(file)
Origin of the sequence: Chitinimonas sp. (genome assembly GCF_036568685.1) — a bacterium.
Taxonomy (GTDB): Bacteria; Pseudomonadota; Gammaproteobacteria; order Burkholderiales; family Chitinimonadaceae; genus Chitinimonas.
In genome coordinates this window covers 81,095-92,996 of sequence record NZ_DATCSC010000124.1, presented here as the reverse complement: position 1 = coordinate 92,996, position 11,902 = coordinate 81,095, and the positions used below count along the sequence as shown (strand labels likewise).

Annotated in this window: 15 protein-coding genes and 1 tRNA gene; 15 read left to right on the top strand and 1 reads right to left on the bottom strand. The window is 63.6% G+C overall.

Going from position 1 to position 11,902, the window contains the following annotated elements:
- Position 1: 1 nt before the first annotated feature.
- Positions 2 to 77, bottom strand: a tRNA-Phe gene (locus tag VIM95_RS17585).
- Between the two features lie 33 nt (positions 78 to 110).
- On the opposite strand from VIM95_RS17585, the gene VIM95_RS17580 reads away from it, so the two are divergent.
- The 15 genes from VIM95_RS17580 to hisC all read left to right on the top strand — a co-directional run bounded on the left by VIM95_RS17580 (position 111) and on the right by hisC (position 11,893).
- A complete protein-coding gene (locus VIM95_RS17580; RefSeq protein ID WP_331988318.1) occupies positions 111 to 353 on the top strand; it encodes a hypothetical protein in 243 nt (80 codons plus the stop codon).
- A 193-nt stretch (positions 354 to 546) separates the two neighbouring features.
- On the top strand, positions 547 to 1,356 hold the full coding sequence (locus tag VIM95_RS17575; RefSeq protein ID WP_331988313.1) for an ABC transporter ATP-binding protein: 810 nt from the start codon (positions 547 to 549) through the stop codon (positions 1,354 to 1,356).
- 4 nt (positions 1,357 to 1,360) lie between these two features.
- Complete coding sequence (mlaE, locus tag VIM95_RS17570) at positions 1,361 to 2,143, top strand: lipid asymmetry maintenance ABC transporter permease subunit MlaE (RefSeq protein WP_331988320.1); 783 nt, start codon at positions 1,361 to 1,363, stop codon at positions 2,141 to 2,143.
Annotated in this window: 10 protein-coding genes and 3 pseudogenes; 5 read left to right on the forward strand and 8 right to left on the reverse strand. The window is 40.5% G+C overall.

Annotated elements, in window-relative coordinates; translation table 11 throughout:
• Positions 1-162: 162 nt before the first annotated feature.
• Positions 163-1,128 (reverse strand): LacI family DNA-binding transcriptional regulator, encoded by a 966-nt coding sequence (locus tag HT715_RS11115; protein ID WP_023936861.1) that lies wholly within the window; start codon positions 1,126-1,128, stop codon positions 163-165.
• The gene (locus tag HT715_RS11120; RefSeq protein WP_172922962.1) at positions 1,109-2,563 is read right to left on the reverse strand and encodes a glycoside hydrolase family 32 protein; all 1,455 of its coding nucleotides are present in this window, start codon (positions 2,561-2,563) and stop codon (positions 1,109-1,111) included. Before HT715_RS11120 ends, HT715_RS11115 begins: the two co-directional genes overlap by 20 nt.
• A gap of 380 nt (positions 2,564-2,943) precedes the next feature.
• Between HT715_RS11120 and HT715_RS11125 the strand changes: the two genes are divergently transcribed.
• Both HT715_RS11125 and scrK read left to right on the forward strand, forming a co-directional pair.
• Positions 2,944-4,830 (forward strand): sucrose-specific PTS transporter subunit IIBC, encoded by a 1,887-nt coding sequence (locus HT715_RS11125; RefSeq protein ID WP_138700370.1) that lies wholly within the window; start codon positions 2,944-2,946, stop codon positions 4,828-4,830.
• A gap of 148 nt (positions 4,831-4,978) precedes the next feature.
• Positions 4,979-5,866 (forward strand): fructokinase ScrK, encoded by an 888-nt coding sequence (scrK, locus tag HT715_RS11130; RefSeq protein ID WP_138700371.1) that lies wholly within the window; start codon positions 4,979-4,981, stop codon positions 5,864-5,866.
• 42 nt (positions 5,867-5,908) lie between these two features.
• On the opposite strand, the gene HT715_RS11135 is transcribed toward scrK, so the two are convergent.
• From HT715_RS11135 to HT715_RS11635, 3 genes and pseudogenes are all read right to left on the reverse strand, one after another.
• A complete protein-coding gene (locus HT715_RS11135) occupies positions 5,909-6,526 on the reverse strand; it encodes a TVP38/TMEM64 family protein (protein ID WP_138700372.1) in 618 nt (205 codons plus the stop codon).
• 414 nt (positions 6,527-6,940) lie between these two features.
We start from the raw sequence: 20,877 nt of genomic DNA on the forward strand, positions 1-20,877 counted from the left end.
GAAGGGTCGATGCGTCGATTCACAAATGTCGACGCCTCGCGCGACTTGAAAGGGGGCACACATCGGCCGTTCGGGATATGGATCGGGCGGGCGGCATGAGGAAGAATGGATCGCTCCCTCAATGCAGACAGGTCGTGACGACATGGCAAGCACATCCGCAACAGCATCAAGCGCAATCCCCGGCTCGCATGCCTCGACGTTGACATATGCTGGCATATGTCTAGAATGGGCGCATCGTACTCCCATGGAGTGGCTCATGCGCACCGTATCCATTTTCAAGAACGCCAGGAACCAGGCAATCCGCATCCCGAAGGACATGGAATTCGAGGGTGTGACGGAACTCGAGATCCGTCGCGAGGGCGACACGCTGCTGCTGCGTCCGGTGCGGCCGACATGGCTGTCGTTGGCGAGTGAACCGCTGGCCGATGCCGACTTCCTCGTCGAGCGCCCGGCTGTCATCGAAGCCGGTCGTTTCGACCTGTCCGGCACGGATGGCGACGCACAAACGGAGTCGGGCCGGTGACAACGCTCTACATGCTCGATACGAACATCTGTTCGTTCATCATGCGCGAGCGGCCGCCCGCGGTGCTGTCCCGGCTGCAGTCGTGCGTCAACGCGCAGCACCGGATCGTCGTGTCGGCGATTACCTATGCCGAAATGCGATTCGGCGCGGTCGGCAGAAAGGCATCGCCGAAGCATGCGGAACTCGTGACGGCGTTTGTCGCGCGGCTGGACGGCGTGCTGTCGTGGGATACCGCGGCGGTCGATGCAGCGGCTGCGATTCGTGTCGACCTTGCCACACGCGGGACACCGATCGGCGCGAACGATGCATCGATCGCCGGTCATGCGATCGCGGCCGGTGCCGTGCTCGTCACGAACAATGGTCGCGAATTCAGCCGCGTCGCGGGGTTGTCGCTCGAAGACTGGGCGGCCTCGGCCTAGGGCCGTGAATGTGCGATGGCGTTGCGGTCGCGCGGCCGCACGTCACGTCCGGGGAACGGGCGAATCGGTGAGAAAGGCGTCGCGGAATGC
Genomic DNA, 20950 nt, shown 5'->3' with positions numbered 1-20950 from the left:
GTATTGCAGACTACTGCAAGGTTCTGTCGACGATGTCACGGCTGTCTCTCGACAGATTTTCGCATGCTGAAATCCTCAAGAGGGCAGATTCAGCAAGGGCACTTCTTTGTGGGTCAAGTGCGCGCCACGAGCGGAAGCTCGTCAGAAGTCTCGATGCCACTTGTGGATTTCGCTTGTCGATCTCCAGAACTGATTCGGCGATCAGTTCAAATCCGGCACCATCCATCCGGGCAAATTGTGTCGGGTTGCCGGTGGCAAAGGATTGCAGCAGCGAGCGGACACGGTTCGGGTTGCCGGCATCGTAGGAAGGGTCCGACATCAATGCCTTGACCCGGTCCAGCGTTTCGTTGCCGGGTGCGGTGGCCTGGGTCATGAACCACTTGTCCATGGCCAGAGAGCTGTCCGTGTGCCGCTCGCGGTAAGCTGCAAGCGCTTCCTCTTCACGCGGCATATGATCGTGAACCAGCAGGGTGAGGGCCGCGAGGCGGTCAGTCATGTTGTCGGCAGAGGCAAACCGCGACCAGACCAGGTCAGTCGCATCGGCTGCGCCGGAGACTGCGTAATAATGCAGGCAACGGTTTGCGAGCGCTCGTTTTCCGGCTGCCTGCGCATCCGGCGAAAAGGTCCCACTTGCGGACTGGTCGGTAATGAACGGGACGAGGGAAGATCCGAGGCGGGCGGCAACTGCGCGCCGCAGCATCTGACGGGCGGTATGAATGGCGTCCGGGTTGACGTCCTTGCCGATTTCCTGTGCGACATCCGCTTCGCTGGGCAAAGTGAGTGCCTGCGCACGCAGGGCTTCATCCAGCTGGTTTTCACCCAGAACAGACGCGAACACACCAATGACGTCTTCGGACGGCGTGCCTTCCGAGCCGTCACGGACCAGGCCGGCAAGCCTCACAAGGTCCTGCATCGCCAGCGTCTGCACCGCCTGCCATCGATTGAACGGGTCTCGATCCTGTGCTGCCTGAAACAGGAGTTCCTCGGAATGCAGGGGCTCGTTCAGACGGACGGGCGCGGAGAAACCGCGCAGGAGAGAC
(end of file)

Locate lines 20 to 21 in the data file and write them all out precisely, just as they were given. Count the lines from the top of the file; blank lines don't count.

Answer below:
• The gene (locus tag HT715_RS11120; RefSeq protein WP_172922962.1) at positions 1,109-2,563 is read right to left on the reverse strand and encodes a glycoside hydrolase family 32 protein; all 1,455 of its coding nucleotides are present in this window, start codon (positions 2,561-2,563) and stop codon (positions 1,109-1,111) included. Before HT715_RS11120 ends, HT715_RS11115 begins: the two co-directional genes overlap by 20 nt.
• A gap of 380 nt (positions 2,564-2,943) precedes the next feature.